My brother is quite money savvy, especially when it comes to his yearly insurance checkups. Makes sense given his background in finance and accounting. Unlike my younger sibling, I’m no financial savant. I like a bargain and saving money, but only if I don’t have to work for it. With the pandemic lockdown and becoming a single income family, my brother recommended that we review our insurance premiums. Solid advice given all our premiums has skyrocketed this year.
The only problem is I hate asking for a discount. It makes me feel uncomfortable and embarrassed. Maybe it’s because I grew up in a family where asking for a discount or perk was normal. Haggling for a good price was common practice within the community that I lived in. Not asking meant being ripped off and as we straddled the line of poverty, being polite or embarrassed wasn’t conducive to meeting our basic living needs. So my parents excelled at being professional negotiators of the discount variety. I guess that trait bypassed me.
Asking for a discount seems rude and makes me feel like a cheapo, especially when the savings won’t make or break the bank. Plus I despise elevator music and the awkward small talk. Have I mentioned that my children rarely give me a moment of peace and expect me to cater to their every whim? It’s virtually impossible to have a phone conversation with anyone. However, a review of our recent credit card statement showing our large contribution to Uber Eats had me feeling guilty enough to make the call.
After listening to wretched elevator music for twenty minutes, a call centre woman from our car insurance company finally took my call.
“Welcome to ***. How can I help?” The woman could barely muster any enthusiasm before heaving a great sigh of annoyance. She didn’t give me good vibes. I found myself anxious asking the question.
“Um… I’d like to… you know… see if I could possibly… maybe… like get a discount?”
An uncomfortable few seconds of silence was followed by another (involuntary?) loud exhale of air. How rude! So what if I was like every Joe Blow asking for a discount? We ARE in a pandemic and money is tight for everyone!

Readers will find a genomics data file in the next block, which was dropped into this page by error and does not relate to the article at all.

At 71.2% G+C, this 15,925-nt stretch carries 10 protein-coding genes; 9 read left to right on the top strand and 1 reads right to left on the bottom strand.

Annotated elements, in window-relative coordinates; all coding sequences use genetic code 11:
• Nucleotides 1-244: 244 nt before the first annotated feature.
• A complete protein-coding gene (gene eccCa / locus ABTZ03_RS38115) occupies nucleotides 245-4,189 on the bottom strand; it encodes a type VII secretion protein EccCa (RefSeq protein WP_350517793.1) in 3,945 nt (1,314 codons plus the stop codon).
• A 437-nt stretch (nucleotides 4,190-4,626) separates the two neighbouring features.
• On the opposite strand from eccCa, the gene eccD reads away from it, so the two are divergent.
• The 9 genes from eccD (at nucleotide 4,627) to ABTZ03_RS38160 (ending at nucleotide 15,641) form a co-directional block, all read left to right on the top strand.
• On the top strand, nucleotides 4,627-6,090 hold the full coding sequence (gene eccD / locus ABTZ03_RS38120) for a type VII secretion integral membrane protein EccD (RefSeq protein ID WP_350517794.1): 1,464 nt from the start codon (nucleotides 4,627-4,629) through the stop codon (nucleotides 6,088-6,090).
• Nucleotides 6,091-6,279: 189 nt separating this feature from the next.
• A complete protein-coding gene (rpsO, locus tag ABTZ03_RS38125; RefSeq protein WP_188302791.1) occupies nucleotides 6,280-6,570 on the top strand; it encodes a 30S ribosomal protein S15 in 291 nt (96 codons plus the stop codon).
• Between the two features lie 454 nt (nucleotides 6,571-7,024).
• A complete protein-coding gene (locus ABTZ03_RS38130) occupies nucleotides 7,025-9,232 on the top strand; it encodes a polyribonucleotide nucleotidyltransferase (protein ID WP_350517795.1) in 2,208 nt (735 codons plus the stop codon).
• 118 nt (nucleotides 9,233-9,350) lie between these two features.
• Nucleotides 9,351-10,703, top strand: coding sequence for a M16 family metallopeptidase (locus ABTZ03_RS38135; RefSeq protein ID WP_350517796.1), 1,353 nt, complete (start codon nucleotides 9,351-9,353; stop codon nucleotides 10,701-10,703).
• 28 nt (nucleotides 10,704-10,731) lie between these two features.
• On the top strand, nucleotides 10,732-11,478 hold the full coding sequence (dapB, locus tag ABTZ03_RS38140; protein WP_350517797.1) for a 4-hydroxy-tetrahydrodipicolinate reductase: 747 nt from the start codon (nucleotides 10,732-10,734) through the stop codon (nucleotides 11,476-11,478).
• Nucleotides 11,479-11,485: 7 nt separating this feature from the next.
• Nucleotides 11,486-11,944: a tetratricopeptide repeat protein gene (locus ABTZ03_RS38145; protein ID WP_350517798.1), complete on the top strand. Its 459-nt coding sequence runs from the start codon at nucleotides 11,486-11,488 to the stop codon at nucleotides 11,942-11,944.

Ten minutes of questions and some ‘professional discretion’ later, I got my discount and it only cost me my dignity.
I decided to compare the premium with another company. I chose an insurance company known for its affordable premiums and top-notch customer service. It was towards the last page of their online quote that I realised someone from the company would call to release the quote.
I wish I hadn’t accepted the call. For an hour I was bombarded with the ‘spiel’. You know, the “How’s your day?” and “But wait, there’s more!” and “At ***, we endeavour to give our customers the best experience and support.”
To be fair, the call centre man was very pleasant and customer focused. But he gave off a used car salesperson vibe. The longer I spent on the phone with him, the more I felt like I was being sucked into a vacuum of despair. There was a litany of questions… unending, eye-stabbing, head-banging questions coupled with useless one-sided banter. I stuck to it because damn it, I wanted that quote! I had wasted so much of my time and effort.
Eventually, he gave me the quote and after learning that it was higher than my current premium, I tried ending the call. I’m a decent person, so the idea of simply hanging up on someone isn’t something that sits well with me but heck, this dude was something else. He wouldn’t take no for an answer even after I told him I had to go to cook dinner and that my children needed me. In the end I had no choice; I hung up.
The dude tried calling immediately afterwards and bombarded me with me multiple emails. Two days later, he called again and left messages to speak to me. By this point, I was kinda freaked out at the stalkerish behaviour and blocked the numbers.
I emailed to the company politely asking not to be contacted again via email or phone. I didn’t like being railroaded. The shotgun approach was disturbing. Can you imagine how many little old women and men must get harassed into accepting a shitty quote just because they can’t say no?
This experience has taught me some things.
One – If I have to speak to customer service, I’d rather deal with a rude but efficient employee to the overly pleasant but dog with a bone salesperson.
Two – Asking for discounts is not my jam.
Three – Be careful of what you wish for.
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